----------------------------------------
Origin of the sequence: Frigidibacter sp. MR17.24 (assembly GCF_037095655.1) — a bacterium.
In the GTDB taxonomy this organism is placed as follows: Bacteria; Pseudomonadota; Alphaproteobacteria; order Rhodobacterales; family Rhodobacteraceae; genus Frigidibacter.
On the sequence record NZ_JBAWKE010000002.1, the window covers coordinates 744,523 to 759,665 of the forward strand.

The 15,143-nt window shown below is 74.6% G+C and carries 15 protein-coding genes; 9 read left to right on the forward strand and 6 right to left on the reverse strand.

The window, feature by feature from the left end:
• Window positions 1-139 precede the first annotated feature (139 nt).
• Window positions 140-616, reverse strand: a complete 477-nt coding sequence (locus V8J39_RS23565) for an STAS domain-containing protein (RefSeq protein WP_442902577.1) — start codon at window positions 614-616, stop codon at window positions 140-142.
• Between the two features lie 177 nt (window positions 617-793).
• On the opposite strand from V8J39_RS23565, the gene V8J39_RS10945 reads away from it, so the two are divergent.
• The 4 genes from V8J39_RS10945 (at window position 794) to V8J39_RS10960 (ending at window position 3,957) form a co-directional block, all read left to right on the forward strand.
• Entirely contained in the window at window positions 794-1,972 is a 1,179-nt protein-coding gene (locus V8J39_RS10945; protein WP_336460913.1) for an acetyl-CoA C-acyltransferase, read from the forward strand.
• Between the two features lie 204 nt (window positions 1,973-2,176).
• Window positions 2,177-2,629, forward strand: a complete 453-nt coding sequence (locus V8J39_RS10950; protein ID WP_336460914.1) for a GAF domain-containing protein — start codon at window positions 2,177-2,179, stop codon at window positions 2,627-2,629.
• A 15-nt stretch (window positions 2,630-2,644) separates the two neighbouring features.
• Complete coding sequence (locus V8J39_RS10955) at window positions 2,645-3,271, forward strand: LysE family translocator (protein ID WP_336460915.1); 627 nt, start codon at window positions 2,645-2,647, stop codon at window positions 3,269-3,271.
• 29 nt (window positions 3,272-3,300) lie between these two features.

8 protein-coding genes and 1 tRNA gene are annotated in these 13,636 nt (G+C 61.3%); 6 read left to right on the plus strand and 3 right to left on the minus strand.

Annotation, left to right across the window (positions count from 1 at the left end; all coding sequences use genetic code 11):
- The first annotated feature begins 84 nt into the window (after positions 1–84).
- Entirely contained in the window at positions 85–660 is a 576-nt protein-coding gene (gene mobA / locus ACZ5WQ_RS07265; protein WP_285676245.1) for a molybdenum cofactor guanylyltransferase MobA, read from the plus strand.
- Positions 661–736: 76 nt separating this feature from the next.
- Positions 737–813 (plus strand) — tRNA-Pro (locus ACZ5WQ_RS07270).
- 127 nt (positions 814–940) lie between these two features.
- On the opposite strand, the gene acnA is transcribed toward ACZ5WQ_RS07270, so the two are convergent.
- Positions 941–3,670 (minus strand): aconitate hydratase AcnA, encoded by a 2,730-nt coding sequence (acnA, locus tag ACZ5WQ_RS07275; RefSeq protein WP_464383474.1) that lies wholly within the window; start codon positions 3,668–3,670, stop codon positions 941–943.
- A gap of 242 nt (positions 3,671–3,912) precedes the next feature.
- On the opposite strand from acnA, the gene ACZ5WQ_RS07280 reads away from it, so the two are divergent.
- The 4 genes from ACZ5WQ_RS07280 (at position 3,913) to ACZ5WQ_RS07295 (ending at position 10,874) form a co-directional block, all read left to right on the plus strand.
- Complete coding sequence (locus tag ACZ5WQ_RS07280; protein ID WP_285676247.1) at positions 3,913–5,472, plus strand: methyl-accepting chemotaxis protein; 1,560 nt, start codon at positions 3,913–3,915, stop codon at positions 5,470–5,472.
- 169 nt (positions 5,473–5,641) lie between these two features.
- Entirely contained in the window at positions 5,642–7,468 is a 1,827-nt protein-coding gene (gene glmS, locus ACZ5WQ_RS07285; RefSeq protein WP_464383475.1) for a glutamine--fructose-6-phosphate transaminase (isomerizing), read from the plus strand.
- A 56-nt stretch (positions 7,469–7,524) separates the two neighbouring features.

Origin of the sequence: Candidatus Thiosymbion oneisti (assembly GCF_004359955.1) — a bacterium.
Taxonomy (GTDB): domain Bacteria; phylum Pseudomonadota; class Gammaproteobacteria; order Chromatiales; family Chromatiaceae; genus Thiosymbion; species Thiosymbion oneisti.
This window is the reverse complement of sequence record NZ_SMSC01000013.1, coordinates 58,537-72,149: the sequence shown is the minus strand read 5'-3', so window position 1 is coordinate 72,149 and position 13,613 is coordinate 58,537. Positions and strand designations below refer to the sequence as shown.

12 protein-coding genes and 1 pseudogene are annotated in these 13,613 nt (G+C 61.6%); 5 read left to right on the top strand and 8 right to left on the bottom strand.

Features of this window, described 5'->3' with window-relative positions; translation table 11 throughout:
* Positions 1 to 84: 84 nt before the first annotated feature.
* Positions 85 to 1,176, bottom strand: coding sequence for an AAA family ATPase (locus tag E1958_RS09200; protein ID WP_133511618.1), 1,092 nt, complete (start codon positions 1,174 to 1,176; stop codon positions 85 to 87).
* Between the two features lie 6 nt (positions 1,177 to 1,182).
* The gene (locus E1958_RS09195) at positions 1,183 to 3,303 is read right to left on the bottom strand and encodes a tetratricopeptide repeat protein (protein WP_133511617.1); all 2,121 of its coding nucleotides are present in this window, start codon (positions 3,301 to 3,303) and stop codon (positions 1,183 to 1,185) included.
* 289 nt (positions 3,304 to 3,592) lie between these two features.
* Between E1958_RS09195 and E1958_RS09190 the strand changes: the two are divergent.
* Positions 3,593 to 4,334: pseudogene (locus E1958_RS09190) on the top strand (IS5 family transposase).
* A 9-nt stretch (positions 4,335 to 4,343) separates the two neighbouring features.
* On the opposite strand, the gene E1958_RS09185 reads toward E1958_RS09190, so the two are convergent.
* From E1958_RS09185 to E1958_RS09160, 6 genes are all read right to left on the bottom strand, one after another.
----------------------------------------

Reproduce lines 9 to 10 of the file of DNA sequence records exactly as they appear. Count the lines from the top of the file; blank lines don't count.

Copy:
• On the opposite strand from V8J39_RS23565, the gene V8J39_RS10945 reads away from it, so the two are divergent.
• The 4 genes from V8J39_RS10945 (at window position 794) to V8J39_RS10960 (ending at window position 3,957) form a co-directional block, all read left to right on the forward strand.